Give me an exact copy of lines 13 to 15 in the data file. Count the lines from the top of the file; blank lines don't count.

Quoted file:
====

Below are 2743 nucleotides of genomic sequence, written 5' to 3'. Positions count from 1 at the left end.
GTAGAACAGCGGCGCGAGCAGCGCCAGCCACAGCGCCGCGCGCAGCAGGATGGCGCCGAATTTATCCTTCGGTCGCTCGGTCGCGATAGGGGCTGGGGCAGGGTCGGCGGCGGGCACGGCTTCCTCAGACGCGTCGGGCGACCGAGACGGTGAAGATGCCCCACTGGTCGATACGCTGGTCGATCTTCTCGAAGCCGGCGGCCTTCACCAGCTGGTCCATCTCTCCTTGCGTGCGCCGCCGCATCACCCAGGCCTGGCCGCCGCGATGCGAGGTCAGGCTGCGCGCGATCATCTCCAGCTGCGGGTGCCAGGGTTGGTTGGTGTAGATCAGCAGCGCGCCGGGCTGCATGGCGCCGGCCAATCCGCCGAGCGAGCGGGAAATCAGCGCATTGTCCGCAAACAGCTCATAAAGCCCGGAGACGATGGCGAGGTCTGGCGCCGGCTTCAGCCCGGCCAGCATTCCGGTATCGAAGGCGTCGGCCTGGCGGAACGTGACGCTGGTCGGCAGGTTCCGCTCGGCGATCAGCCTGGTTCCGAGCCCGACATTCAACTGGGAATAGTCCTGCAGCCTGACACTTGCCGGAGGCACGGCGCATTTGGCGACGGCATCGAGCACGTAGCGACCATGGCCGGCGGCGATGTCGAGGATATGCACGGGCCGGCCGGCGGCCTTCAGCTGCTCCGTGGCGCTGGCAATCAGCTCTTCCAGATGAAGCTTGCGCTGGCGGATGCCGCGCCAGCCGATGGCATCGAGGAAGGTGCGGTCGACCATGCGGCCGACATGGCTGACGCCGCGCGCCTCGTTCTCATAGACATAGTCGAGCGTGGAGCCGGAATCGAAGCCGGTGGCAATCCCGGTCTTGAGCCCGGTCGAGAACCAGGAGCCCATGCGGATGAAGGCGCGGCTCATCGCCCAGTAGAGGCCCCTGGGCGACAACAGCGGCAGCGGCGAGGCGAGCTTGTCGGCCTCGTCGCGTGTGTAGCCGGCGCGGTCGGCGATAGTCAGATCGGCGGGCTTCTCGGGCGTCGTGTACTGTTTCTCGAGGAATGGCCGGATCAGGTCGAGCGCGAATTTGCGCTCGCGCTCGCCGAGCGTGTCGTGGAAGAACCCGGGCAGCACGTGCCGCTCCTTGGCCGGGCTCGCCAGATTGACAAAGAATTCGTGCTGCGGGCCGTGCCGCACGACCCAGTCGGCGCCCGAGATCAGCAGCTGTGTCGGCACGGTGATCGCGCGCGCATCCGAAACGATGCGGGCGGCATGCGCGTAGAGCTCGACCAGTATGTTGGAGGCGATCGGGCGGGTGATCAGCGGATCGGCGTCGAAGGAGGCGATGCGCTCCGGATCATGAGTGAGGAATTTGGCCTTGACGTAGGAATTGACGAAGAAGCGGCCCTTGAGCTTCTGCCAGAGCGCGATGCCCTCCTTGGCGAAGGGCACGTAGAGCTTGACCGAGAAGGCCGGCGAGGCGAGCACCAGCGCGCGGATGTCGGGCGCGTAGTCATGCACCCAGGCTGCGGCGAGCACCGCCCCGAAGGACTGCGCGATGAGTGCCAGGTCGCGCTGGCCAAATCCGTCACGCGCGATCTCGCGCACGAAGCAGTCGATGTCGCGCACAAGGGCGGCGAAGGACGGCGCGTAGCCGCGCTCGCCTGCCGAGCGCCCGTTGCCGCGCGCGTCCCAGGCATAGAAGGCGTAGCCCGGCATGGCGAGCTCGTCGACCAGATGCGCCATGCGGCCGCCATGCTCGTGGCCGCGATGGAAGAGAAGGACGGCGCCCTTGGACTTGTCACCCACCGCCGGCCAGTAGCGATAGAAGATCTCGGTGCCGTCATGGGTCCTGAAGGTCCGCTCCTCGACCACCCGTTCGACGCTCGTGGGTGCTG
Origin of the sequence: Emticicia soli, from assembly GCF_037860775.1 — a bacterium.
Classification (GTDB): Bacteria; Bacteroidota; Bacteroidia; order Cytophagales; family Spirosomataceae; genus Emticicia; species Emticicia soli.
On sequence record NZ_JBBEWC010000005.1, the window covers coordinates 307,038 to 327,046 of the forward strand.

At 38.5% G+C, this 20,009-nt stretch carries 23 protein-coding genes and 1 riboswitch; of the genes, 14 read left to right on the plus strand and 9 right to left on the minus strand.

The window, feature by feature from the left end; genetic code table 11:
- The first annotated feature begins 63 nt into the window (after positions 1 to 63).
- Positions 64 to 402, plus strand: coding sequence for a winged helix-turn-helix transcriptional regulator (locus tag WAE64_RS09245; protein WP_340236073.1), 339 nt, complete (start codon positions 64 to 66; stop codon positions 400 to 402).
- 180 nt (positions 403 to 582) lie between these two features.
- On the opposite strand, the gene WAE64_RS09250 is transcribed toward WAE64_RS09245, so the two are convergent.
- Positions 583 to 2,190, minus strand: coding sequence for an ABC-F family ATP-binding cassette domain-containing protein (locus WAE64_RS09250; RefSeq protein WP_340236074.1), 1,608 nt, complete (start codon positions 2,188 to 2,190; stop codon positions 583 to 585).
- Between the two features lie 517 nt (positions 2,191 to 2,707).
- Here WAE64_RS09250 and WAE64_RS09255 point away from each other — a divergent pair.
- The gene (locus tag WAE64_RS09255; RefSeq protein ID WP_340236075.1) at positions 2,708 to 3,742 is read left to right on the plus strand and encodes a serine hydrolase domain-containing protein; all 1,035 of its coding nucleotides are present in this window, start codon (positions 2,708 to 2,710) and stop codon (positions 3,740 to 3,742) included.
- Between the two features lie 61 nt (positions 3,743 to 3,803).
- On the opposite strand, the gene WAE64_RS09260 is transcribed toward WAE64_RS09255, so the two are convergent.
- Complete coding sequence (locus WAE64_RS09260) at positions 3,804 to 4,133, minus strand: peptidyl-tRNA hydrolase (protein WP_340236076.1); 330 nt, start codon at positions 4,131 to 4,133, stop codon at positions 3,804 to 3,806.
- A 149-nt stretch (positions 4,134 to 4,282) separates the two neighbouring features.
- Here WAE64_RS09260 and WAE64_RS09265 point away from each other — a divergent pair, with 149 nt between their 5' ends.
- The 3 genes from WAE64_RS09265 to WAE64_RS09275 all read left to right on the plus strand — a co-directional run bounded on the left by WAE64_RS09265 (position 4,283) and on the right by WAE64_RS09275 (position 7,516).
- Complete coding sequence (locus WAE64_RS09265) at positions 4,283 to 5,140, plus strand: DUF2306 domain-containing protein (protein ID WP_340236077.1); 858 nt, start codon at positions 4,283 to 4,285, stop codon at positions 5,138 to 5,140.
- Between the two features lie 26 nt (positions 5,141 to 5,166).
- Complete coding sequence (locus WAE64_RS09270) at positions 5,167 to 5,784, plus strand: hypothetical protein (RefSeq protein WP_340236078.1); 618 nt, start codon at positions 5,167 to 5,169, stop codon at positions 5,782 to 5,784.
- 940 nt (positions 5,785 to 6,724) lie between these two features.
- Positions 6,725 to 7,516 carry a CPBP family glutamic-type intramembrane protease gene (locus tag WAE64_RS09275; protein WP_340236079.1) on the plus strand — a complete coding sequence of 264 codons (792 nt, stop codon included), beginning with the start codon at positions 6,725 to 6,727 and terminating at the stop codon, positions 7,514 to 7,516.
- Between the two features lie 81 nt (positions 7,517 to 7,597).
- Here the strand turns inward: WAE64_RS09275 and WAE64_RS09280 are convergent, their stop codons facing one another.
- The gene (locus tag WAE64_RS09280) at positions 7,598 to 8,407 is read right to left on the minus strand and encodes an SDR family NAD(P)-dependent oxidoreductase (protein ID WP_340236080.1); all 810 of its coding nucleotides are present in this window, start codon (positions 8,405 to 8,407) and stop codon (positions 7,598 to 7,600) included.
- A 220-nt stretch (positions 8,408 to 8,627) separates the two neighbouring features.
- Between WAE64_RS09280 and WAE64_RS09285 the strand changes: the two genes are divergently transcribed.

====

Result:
- Between the two features lie 517 nt (positions 2,191 to 2,707).
- Here WAE64_RS09250 and WAE64_RS09255 point away from each other — a divergent pair.
- The gene (locus tag WAE64_RS09255; RefSeq protein ID WP_340236075.1) at positions 2,708 to 3,742 is read left to right on the plus strand and encodes a serine hydrolase domain-containing protein; all 1,035 of its coding nucleotides are present in this window, start codon (positions 2,708 to 2,710) and stop codon (positions 3,740 to 3,742) included.